In the past month, I have had the privilege of indulging in another beloved – or dreaded, depending on your level of dorkiness and/or outlook – academic ritual: the conference. The Fletcher School and Tufts at large are bursting at the seams with summits, conferences, and workshops this spring, but some of us have been traveling beyond this community as well. Shortly after the DC Career Trip, I went to New York to attend “Deconstructing Prevention,” a conference on the prevention of mass atrocities. What drew me to the event was a panelist list full of the authors whose work I footnoted regularly, and the practitioners of genocide prevention whose articles I have bookmarked for years. Therein, for me, lies one of the greatest sources of exhilaration about returning to an academic environment, after a few years as a practitioner of conflict management around the world: One can, even for a few days, be in the presence of, or in conversation with, the individuals who shape the direction of their field of work, study, and interest. What was previously a remote and theoretical study can become an interaction and a present conversation, in ways that humanize intellectual pursuits and spark curiosity.
In a sense, what I describe above is similar to the feeling I had when I arrived at my first field placement as a gender and conflict management professional in Egypt. At the time, I was craving a more intimate look into the questions I had been studying from afar, a diminishing of the distance I perceived between me and impact. Returning to academia – even if this is a temporary return – has cast new distance between me and field work, but has placed me closer to the minds who form much of the discourse in this field. A lot of the explorations remain theoretical in their content, but being in the same geographic area as many academics and practitioners has motivated me to ask more questions, establish more mentoring relationships, and seek to learn from and alongside anyone who can share their knowledge.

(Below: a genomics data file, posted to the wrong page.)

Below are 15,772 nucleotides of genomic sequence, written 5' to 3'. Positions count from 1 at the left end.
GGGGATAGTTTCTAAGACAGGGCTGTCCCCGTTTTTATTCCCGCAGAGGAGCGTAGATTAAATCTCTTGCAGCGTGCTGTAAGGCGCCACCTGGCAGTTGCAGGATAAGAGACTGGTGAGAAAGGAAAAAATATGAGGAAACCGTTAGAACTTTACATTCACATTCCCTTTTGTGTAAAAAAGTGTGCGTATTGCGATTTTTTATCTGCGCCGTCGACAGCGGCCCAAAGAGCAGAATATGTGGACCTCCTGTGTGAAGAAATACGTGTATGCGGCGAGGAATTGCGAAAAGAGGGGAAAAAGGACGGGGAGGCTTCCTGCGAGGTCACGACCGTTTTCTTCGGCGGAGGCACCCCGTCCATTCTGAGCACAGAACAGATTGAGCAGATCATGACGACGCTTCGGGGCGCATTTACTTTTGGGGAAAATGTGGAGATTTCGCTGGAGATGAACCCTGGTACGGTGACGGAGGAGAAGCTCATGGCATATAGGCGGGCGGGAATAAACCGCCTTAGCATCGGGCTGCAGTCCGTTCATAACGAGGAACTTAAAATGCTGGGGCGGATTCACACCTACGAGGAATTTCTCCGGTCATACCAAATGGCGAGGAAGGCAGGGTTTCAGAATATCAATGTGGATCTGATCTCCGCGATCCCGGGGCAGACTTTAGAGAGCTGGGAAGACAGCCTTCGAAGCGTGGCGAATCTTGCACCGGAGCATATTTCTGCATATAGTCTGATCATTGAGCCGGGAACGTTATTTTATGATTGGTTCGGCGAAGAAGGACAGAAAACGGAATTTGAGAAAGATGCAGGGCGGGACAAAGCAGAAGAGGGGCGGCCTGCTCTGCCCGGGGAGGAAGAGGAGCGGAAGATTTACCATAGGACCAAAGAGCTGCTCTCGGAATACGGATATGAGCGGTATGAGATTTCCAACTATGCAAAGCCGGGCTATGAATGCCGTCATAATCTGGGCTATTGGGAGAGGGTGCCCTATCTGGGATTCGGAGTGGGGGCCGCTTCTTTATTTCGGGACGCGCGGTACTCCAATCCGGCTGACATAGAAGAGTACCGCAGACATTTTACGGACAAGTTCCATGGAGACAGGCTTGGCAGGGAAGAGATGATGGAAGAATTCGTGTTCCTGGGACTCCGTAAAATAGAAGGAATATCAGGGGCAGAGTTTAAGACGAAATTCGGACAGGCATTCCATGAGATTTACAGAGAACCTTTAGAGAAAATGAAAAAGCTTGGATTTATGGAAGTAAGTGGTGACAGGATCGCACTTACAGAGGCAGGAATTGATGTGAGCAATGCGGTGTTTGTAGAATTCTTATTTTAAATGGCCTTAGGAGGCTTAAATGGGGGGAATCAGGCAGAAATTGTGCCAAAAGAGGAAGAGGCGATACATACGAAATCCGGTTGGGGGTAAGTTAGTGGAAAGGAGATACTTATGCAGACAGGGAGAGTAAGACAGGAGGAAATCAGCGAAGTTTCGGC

In addition to Deconstructing Prevention, I had the pleasure of attending “Advocacy in Conflict,” a terrific week of events planned by the Fletcher School’s World Peace Foundation. The public event and closed seminars drew together many human rights advocates, humanitarian personnel, journalists, and academics. Later this semester, I hope to attend a conference on gender and armed conflict, an event on public speaking, and a workshop on gender mainstreaming. Fletcher’s location in the vibrant academic community of the Boston area is conducive to these explorations. Additionally, Fletcher makes available a small amount of discretionary funding to students who wish to attend conferences, enabling us to learn from our peers and other institutions. Next time you see me at a conference, please do say hello!
As I mentioned, last week was spring break for students. Roxanne used her time to write about how she likes to spend her Sundays when not on vacation. She also suggested that I explain why we refer to the campus as being in Medford/Somerville. This old map shows why. The dotted line is the Medford/Somerville boundary. The highlighted portion is Fletcher field, and the F represents Fletcher (though not to scale). So you can spend happy hours walking on and off Fletcher field, crossing town lines as you do so. (Medford. Somerville. Medford. Somerville.) But back to Roxanne. Here’s her prescription for a perfect spring Sunday: